AmeriCorps, a federal program of the Corporation for National and Community Service, utilizes more than 75,000 individuals, also known as “members,” annually. These members accomplish a wide variety of tasks that align with the AmeriCorps Member Pledge:
I will get things done for America – to make our people safer, smarter and healthier.
I will bring Americans together to strengthen our communities.
Faced with apathy, I will take action.
Faced with conflict, I will seek common ground.
Faced with adversity, I will persevere.
I will carry this commitment with me this year and beyond.
I am an AmeriCorps member, and I will get things done.
Each AmeriCorps member serves at a host site, a non-profit entity that shares the cost of providing each member with a stipend and an educational award. Currently, The North Carolina Arboretum hosts two AmeriCorps members, Ericka Hincke and April Hausle. These two members are doing an excellent job here in Western North Carolina, and we want to highlight their hard work and accomplishments. Learn more from Ericka and April about their experiences as AmeriCorps members at the Arboretum below.
Ericka Hincke, Citizen Science Education AmeriCorps Member
I am in a program called AmeriCorps Project Conserve, which is affiliated with the Carolina Mountain Land Conservancy. Project Conserve serves 18 counties in Western North Carolina, with the goal to build stronger, more educated and involved communities in order to help them better understand the natural world. I chose to serve in the AmeriCorps Project Conserve program because I absolutely love its mission. I am very interested in a career in environmental education, and through my position, I have been able to gain experience working with students in grades K-12, showing and educating students about all the fun and interesting things the natural world has to offer.
One part of my position here at the Arboretum – that also happens to be my favorite – is leading activities for a program called Project EXPLORE (Experiences Promoting Learning Outdoors for Research and Education). This Arboretum initiative is a grant- and donor- funded outreach program that brings long-term citizen-science projects to schools across Western North Carolina and beyond. Teachers selected for the program choose between three citizen science projects: Project eBird, Project Squirrel or the National Phenology Network. Arboretum educators visit participating schools three times throughout the school year. At the beginning of the year, we show teachers different outdoor education techniques that they can incorporate into lesson plans throughout the year. During the middle of the year, we come back to check in and see how the class is doing with the project. Then at the end of the year, we do a wrap-up activity with the class that coincides with the N.C. Standard Course of Study. Project EXPLORE students will be showing off their year of data collection at this year’s Mountain Science Expo on Saturday, April 8, 2017, from 10 a.m. to 5 p.m. Each class will contribute a poster detailing their observations, and many students will be on-site to discuss their outdoor studies with the public.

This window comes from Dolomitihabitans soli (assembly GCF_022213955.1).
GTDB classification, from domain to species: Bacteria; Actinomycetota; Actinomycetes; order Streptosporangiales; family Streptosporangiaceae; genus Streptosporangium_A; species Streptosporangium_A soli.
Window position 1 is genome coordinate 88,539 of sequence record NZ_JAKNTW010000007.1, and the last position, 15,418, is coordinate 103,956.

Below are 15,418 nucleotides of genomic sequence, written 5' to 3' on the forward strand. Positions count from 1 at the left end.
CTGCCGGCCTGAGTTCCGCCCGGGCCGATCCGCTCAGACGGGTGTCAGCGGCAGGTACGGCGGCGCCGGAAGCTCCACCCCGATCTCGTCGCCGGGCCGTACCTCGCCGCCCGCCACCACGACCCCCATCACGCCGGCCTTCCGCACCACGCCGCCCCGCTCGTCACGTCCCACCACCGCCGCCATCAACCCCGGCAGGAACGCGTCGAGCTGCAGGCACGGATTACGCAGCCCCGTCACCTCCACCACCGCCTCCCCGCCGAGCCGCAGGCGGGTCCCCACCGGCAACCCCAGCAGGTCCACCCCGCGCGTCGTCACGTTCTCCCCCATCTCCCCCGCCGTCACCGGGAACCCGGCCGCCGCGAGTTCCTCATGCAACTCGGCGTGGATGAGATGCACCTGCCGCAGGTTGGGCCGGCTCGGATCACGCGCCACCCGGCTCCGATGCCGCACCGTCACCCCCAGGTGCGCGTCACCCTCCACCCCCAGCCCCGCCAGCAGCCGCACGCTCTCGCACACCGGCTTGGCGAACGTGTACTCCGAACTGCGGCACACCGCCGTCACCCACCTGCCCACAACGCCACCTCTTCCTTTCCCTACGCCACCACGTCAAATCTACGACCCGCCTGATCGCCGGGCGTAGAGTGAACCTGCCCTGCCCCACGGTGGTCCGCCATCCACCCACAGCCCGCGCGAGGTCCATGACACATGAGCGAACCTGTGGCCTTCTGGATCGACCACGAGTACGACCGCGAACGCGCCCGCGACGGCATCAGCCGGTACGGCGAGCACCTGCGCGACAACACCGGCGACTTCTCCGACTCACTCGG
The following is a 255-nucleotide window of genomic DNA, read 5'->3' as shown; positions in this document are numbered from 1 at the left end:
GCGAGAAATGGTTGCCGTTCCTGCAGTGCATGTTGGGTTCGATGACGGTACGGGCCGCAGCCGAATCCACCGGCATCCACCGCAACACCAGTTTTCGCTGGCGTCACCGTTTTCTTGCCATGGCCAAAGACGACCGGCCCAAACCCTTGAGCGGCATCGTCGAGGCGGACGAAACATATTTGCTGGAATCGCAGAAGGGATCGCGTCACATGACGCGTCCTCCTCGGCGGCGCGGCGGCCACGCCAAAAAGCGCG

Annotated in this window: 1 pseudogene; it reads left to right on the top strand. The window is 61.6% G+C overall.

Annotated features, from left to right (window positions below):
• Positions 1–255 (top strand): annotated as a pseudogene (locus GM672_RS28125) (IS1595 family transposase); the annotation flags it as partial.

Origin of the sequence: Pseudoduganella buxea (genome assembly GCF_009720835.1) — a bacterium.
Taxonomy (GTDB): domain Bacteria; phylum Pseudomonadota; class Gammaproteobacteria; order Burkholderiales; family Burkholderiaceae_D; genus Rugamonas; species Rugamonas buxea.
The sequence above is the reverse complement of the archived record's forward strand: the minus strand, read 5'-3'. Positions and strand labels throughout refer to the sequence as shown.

I think Project EXPLORE is a great program for schools, because it shows students that a scientist is not always in a lab wearing a white coat and goggles. They get to see real life, hands-on experiences that demonstrate what some scientists do for a career and how their collected data can be used in the worldwide scientific community. I think the students come away from the school year with a better understanding of what science is, what is in their backyard, and a feeling of accomplishment knowing that scientists are using the information that they gathered.
April Hausle, Community Engagement Education AmeriCorps Member
I chose to become an AmeriCorps member because I want to dedicate my life and career to better the lives of others, particularly through outdoor education. By committing to six months of service through AmeriCorps, I will be able to work toward a career in environmental education. My position is hosted at The North Carolina Arboretum through a program with the Conservation Trust for North Carolina.
As an Arboretum AmeriCorps member, there are several components to my work, including the facilitation of youth programming, such as school field trips, summer camp and the Wee Naturalist preschool program. The other component of my work is working with communities throughout Western North Carolina to educate them about the educational resources available at the Arboretum and make our programs as accessible as possible.
Currently, I am working alongside other Arboretum youth educators to promote awareness throughout WNC for a program called ecoEXPLORE. This program encourages outdoor exploration utilizing technology, in which kids go outside and take photos of plants, insects or animals that they find beautiful or interesting and submit them to the Arboretum in order to earn prizes and badges. Some observations are then uploaded to the iNaturalist network, where real life scientists use them for research purposes. ecoEXPLORE has four seasons of study: botany, entomology, herpetology and ornithology. Currently ecoEXPLORERS are in botany season; they can earn their “botany badge” by making three plant observations.
At the Arboretum, we are spreading awareness about ecoEXPLORE by conducting programming at libraries and other community centers around Western North Carolina. I think that this program is a really effective program because it provides an incentive for students to go outside and interact with nature. It also shows them how technology can be used as an educational tool rather than something that separates them from the natural world. This is just one of many reasons why I love being an AmeriCorps member at the Arboretum!